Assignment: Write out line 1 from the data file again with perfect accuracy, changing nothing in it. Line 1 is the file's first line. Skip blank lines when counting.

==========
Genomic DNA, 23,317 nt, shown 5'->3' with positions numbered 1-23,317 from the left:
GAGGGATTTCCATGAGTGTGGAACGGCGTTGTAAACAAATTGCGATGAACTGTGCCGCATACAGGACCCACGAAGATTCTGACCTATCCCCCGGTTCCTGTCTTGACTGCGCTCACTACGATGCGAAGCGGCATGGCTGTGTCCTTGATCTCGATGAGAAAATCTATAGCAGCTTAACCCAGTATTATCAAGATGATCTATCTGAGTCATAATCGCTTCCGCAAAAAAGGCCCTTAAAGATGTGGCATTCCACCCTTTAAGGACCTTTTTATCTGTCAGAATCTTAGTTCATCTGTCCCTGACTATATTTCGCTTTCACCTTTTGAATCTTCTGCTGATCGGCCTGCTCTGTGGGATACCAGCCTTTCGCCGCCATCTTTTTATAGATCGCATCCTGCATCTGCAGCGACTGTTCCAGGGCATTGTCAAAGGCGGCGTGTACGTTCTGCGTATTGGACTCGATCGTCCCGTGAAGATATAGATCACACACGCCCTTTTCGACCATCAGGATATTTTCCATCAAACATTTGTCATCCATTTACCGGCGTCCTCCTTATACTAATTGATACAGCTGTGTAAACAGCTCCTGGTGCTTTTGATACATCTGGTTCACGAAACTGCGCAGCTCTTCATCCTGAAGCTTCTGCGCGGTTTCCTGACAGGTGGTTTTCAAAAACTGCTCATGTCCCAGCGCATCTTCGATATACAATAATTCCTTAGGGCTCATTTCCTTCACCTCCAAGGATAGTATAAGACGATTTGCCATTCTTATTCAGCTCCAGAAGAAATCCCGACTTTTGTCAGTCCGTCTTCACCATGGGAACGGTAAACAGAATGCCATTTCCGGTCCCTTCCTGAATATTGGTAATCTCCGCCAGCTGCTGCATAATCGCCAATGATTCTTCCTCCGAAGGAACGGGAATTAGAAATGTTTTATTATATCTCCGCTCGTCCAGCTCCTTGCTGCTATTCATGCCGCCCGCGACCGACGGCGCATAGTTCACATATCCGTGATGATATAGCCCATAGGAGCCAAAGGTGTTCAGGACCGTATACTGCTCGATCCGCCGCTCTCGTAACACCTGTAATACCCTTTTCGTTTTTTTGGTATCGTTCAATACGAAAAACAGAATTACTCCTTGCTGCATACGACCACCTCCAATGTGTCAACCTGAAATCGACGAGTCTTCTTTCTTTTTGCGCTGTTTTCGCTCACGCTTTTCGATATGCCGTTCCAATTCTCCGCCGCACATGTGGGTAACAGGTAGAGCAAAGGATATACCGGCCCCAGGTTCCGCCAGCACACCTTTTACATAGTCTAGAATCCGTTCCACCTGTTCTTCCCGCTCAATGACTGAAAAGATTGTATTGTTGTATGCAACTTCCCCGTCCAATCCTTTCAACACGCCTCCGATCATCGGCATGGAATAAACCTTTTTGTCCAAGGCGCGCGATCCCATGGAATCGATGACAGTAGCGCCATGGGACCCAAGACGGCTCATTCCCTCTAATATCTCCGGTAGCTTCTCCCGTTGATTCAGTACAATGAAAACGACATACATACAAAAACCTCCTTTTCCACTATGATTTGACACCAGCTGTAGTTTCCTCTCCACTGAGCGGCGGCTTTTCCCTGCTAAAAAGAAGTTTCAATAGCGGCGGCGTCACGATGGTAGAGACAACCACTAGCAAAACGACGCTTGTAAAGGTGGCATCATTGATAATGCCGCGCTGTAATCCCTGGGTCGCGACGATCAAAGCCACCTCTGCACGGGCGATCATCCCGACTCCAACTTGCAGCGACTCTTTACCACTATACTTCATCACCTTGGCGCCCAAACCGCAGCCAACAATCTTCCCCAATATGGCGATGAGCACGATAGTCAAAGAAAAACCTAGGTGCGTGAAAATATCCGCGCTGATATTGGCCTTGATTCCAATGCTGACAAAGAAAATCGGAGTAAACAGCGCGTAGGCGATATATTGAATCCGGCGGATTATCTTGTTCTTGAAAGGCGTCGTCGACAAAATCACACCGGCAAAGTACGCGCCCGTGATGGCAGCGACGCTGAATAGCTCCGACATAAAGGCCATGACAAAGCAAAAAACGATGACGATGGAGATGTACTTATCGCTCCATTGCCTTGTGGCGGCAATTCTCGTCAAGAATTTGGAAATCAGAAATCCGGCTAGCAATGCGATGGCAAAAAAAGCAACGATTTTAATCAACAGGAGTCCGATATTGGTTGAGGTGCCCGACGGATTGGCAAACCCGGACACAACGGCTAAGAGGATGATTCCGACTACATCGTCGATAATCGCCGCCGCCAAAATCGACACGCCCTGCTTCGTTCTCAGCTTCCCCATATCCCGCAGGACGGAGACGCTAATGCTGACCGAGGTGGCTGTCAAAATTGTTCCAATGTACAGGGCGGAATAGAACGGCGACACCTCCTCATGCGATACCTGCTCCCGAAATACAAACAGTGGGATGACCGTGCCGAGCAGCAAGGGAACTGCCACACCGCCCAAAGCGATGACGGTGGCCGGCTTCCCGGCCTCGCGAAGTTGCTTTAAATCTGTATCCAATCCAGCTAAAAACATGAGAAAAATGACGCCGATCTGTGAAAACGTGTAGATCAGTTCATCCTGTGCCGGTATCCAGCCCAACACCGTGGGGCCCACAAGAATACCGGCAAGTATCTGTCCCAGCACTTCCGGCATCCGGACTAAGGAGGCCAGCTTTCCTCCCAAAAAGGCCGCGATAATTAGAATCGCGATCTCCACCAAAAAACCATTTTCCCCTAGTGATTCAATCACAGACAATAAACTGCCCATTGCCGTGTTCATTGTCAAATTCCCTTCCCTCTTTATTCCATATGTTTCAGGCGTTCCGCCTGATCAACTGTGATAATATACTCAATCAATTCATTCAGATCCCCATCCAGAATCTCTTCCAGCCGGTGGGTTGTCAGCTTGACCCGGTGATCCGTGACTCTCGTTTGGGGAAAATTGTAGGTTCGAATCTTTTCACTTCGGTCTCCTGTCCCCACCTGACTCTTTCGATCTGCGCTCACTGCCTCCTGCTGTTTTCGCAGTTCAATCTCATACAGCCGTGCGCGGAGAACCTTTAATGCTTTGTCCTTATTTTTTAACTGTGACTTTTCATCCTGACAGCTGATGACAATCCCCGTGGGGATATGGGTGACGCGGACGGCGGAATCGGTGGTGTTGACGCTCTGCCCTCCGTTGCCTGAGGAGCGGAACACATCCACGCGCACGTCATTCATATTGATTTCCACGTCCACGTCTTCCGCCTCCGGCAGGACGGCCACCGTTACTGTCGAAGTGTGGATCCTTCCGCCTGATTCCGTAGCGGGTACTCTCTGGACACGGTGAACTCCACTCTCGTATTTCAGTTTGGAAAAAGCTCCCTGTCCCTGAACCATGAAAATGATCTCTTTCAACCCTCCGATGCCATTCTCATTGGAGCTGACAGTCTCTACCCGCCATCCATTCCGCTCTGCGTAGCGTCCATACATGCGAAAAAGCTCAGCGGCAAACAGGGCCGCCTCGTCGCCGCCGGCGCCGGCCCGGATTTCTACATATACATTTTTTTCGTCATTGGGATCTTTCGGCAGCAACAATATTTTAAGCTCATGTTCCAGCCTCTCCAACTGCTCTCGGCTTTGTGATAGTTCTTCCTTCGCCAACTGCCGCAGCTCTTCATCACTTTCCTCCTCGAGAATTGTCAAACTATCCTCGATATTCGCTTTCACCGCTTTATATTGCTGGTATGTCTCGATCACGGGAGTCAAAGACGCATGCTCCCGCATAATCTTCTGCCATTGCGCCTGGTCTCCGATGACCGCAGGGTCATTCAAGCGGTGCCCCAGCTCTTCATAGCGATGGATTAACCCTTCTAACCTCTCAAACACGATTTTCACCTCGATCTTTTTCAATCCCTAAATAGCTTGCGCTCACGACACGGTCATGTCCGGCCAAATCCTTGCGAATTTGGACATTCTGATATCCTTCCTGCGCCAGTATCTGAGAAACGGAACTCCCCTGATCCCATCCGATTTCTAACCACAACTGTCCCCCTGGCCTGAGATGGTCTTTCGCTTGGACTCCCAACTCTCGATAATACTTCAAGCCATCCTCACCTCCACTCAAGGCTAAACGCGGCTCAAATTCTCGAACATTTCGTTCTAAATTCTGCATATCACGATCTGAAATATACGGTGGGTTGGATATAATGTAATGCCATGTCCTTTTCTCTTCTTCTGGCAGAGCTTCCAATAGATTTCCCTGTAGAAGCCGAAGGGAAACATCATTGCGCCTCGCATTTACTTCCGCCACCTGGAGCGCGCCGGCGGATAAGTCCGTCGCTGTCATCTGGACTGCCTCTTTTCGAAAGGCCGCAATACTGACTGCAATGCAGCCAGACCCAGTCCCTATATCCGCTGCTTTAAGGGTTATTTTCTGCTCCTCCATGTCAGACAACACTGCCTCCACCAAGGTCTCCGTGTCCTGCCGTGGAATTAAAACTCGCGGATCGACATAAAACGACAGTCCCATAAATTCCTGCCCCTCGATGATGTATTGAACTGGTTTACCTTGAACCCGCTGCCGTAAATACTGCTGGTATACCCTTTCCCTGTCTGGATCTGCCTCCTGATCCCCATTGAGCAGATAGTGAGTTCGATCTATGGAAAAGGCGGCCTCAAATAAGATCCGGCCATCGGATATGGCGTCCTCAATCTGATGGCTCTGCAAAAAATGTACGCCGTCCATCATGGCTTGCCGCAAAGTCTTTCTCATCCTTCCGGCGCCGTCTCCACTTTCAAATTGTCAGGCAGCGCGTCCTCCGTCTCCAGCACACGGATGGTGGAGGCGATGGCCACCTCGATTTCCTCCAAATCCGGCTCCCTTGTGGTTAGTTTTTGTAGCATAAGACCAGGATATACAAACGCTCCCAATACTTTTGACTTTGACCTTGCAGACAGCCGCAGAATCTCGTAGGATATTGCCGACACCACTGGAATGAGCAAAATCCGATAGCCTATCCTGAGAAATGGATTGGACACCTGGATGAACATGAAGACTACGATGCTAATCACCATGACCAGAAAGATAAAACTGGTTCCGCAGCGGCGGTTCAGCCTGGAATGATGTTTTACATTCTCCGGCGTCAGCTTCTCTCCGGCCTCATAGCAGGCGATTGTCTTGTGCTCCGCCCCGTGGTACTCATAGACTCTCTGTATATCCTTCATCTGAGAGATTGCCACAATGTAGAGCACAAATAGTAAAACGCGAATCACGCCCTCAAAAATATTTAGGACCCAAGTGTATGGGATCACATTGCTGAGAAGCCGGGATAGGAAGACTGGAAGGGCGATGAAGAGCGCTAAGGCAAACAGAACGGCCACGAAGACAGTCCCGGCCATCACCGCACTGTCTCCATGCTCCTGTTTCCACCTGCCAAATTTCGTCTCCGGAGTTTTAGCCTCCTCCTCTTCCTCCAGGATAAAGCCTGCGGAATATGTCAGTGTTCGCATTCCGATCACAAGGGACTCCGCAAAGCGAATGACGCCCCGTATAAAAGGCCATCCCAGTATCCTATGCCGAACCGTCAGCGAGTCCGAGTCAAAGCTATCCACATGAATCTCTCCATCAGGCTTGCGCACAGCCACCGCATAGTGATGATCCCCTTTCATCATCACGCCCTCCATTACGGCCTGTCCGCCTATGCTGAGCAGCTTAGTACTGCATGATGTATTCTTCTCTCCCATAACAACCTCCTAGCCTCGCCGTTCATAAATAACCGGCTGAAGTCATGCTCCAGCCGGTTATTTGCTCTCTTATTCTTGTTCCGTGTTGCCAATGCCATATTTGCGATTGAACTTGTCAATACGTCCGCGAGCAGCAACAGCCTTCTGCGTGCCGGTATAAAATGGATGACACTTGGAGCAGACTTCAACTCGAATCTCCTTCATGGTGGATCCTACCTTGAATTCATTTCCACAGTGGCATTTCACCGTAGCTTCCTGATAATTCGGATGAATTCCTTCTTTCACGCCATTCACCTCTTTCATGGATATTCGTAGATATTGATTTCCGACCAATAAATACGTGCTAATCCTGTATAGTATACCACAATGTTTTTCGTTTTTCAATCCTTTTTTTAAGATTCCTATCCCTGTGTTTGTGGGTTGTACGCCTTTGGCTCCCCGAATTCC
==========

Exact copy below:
Genomic DNA, 23,317 nt, shown 5'->3' with positions numbered 1-23,317 from the left: